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THE success of an international conference has meant the University of Huddersfield will play a key role in shaping the future of the design and the manufacture of textiles and other materials, with a special emphasis on cross-disciplinary collaboration.
The event was named Transitions: Re-Thinking Textile and Surface. Taking place over two days at the University, it was attended by 120 delegates, staff and students. Participants included textile industry figures plus academics who came from countries that included New Zealand, Australia, Portugal Germany, Kenya, Japan, Indonesia and Turkey.
A principal organiser was Joanne Marie Harris, who is the University of Huddersfield’s Course Leader for MA Textiles and Surface Design for Fashion and Interiors. She was delighted by the success of the large-scale conference, at which more than 50 papers were delivered during parallel “tracks” that covered the topics of science and technology, sustainable futures, enterprise industry and business, plus craft and the handmade.
In addition, there were six keynote addresses by leading experts in the fields of textile, design and sustainability.
“We are really excited to have attracted so much interest from around the world,” said Ms Harris. “There hasn’t been a conference before that focused on textiles so broadly – covering not only the scientific, engineering and craft side, but also issues of sustainability and enterprise. That is what drew so many people.”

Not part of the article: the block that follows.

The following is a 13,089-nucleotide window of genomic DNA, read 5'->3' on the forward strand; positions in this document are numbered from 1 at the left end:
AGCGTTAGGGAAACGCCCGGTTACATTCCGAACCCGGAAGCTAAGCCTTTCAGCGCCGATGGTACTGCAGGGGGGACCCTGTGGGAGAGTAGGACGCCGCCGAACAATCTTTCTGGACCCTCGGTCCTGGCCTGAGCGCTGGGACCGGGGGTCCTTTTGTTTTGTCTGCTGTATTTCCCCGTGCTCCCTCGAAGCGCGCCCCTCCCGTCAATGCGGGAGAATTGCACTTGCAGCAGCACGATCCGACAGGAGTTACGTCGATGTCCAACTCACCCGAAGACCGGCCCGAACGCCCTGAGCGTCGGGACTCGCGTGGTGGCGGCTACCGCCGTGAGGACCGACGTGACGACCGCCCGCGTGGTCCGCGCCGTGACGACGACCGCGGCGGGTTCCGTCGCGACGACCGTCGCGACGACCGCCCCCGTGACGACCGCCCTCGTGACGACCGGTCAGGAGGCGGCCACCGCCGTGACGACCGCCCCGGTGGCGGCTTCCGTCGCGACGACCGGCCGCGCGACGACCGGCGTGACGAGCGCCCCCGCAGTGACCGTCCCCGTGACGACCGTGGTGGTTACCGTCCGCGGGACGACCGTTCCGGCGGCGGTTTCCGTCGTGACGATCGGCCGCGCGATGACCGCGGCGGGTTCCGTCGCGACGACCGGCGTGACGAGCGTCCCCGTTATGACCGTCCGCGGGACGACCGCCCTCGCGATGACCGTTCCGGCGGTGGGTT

The Transitions community
One result of the conference, which offered enormous scope for networking, was the creation of a ‘Transitions’ community, added Ms Harris. The University of Huddersfield will trademark the Transitions concept, and there are talks to hold Transitions conferences in other locations, such as University of the Arts London.
The key message to emerge from the inaugural Transitions textiles and surfaces conference was the importance of a cross-disciplinary approach, so that designers – even if they came from a craft background – might work with engineers or medical researchers, in order to expand and explore the potential of materials, surfaces and textiles, explained Ms Harris.
After conceiving the idea for a major conference, she discussed it with John Miles, a Visiting Professor at the University of Huddersfield who is also a former Head of Textiles at the Royal College of Art.
“We agreed that we should make it about the future. We should question all the diversities of materials, textiles, surfaces and ask whether in Higher Education we are teaching the right things for the direction in which the industry is moving.”
The keynote speakers at the Transitions conference were Professor Rebecca Earley, of the Textile Futures Research Centre; Dr Subramanian Senthilkannan Muthu, a global sustainability consultant based in Hong Kong; David Shah, an expert in social and design trends who has visiting professorships around the world; Professor Jane Harris, who is Associate Dean of Research at London College of Fashion; and the artist Rhian Solomon, who specialises in drawing parallels between skin and cloth. The main keynote speaker was Philip Fimmano, co-creator of Talking Textiles, a New York-based educational programme.
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